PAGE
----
A Rare Cause of Anemia in Inflammatory Bowel Diseases — A Case Report and Review of the Literature

1Jewish Hospital, Cincinnati, OH
2Jewish Hospital, Cincinnati, OH

Meeting: Hospital Medicine 2009, May 14-17, Chicago, Ill.

Abstract number: 139

Case Presentation:

A 32‐year‐old man with no significant medical history presented with complaint of dark‐colored urine, jaundiced skin, and fatigue for the last 4 weeks. He also reported having diarrhea mixed intermittently with blood for last few months. Physical exam was consistent with jaundice and anemia (pallor and icterus), with mild splenomegaly. The initial laboratory workup showed an Hb of 3.8 with a normal platelet and WBC count, serum bilirubin of 3.6 (direct 0.4), and serum LDH of 1032 with normal serum ALT and AST levels. Peripheral smear showed anisopoikilocytosis with increased reticulocytes. Further investigations revealed a positive direct Coombs test, whereas the rest of the relevant investigations were normal, all consistent with a diagnosis of hemolytic anemia. CT abdomen and pelvis showed mild splenomegaly and nonspecific enlarged mesenteric lymph nodes. Colonoscopy showed ulcerative pancolitis confirmed by histological findings of biopsies taken. The patient received PRBC transfusions, was started on steroids and mesalamine, and was discharged on maintenance dose. His symptoms resolved in 4 weeks, and Hb remained stable with no evidence of further hemolysis on his 4‐month follow‐up, and a repeat CT abdomen showed resolution of the lymphadenopathy.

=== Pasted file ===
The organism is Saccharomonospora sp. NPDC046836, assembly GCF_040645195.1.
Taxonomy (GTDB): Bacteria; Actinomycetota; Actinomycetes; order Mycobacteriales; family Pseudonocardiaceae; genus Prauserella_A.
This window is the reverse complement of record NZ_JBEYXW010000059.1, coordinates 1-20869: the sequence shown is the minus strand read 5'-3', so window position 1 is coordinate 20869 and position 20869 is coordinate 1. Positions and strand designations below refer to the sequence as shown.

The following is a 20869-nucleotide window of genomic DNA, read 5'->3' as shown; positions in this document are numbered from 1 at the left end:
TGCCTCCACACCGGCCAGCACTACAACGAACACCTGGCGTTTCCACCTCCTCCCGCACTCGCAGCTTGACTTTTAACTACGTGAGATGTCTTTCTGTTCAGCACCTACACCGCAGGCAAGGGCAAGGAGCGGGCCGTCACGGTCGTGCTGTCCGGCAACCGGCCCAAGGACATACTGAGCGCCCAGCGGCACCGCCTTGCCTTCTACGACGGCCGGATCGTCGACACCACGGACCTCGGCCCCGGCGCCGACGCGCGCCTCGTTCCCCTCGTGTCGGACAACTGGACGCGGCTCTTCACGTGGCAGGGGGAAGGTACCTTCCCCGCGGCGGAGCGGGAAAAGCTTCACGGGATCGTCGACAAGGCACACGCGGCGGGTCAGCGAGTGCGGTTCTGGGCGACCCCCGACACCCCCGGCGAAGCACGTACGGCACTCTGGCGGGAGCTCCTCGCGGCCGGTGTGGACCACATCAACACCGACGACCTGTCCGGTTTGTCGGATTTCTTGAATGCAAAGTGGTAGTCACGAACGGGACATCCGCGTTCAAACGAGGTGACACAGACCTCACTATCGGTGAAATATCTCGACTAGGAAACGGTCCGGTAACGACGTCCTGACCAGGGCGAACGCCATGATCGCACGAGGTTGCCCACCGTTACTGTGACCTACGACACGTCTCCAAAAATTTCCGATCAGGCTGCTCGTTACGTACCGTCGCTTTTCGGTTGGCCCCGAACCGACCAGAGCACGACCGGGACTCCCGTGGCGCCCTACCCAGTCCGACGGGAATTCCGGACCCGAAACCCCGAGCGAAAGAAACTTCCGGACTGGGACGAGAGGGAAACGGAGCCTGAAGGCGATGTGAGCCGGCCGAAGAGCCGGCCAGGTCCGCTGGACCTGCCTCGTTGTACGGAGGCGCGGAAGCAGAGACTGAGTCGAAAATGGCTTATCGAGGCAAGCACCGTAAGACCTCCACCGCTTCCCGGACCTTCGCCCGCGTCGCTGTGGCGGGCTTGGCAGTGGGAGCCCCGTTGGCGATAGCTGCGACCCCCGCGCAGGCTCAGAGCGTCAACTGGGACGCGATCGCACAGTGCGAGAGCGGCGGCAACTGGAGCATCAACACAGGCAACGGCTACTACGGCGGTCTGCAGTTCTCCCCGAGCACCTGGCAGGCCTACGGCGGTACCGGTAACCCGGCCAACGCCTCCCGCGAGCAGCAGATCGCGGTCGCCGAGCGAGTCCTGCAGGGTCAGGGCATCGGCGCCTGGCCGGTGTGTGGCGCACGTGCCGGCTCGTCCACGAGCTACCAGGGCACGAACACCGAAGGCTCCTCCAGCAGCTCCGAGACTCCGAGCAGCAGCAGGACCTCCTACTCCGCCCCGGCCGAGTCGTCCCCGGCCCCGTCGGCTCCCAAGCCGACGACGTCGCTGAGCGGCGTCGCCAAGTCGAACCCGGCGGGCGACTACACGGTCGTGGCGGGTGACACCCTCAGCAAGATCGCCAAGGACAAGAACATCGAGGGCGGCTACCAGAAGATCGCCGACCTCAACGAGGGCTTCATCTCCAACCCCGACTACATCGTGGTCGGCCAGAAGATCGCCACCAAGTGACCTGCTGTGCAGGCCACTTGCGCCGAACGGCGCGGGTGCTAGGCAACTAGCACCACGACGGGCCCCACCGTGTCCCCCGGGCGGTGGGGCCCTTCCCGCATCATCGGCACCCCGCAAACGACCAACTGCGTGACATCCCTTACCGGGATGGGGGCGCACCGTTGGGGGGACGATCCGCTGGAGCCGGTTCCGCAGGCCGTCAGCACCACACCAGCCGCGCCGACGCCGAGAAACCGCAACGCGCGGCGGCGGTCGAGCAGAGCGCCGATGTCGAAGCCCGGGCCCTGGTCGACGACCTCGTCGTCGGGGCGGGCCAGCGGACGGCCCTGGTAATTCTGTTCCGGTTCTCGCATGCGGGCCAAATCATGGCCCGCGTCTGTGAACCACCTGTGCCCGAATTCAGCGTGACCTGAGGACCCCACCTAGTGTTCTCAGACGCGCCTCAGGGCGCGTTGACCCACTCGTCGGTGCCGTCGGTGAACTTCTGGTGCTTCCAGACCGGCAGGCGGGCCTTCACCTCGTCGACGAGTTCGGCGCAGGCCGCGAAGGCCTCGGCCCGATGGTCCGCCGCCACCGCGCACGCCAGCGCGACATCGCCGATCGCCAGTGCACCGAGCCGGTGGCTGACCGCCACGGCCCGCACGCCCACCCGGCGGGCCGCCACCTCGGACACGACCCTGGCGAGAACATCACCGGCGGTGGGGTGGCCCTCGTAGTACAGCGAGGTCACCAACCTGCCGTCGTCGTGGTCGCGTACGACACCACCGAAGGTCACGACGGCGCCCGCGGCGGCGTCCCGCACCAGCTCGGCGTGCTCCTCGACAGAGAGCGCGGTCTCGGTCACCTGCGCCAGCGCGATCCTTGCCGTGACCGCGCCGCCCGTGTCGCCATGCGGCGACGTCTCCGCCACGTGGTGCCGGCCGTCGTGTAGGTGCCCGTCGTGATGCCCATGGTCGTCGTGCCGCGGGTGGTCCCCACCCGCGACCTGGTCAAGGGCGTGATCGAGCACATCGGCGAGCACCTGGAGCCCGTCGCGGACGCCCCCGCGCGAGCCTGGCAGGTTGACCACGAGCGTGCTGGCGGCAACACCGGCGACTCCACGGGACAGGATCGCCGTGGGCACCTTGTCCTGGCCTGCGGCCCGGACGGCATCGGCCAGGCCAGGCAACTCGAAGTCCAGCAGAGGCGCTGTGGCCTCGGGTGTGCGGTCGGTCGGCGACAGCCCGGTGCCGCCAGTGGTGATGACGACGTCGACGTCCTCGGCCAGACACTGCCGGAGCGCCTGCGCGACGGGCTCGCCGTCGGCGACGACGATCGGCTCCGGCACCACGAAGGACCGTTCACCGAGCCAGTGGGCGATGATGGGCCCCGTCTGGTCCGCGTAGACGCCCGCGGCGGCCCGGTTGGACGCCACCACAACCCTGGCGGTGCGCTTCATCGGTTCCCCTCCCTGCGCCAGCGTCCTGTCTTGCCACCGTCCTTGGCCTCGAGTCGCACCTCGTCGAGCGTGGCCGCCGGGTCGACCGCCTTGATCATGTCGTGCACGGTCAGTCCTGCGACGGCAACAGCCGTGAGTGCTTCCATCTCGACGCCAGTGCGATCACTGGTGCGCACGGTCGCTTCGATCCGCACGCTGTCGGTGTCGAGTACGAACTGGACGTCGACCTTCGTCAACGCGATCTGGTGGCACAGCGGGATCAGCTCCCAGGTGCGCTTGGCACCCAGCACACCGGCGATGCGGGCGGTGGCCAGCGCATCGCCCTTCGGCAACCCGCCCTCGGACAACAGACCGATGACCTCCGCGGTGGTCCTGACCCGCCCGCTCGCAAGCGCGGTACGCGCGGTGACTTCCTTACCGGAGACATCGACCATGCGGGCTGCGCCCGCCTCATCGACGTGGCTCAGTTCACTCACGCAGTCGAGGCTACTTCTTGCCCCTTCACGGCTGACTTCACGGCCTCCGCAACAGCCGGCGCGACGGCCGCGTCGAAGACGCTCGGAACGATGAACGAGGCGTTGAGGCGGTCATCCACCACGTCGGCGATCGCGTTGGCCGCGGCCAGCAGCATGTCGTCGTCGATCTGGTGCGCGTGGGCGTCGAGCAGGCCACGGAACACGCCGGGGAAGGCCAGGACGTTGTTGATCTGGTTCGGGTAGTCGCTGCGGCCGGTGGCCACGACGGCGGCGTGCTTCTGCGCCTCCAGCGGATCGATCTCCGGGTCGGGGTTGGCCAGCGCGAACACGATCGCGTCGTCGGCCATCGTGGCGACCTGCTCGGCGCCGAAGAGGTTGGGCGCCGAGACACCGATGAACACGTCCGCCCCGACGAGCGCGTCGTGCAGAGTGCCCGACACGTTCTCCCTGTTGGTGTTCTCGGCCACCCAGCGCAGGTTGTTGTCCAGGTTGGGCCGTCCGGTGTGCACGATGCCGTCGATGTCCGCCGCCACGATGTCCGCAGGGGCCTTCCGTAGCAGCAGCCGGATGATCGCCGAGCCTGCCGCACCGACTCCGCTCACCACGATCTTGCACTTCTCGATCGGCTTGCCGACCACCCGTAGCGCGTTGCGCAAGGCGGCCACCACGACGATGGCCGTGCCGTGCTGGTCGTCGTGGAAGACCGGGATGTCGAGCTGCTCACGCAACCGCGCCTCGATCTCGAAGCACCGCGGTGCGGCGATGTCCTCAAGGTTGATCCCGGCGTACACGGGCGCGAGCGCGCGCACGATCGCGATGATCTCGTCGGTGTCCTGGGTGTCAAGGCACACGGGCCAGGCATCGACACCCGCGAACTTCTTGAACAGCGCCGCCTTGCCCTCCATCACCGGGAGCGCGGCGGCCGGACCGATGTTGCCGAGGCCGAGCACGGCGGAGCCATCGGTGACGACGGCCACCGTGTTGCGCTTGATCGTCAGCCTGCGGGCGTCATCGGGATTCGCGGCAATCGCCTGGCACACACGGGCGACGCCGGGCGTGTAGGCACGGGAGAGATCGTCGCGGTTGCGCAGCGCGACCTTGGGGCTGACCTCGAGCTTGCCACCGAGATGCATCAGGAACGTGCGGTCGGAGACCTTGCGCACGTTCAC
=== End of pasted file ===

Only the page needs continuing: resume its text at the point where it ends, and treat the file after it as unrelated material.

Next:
Discussion:

Anemia is a common problem in patients with inflammatory bowel diseases (IBDs), and its etiology is usually multi factorial. It can be produced by chronic blood loss, nutritional deficiencies, and drugs such as salazopyrine; however, it can also be a result of autoimmune hemolysis. The exact underlying pathogenesis of this association remains obscure; however, it has been attributed to the production of cross‐reacting antierythrocytes antibodies. In AIHA associated with IBD, corticosteroids are considered to be firstline therapy and often cause remission of hemolysis along with treatment for IBD. Immunomodulators and splenectomies have been used for patients with refractory AIHA. Colectomy done for fulminant colitis has also been reported to induce remission of AIHA.

Conclusions:

Autoimmune hemolytic anemia (AIHA) is a rare complication of IBD and should be kept in mind in a differential diagnosis for anemia in these patients

Author Disclosure:

W. Ahmed, none; Z. Saeed, none.

To cite this abstract:

Ahmed W, Saeed Z. A Rare Cause of Anemia in Inflammatory Bowel Diseases — A Case Report and Review of the Literature. Abstract published at Hospital Medicine 2009, May 14-17, Chicago, Ill. Abstract 139. Journal of Hospital Medicine. 2009; 4 (suppl 1). https://www.shmabstracts.com/abstract/a-rare-cause-of-anemia-in-inflammatory-bowel-diseases-a-case-report-and-review-of-the-literature/. Accessed September 16, 2019.

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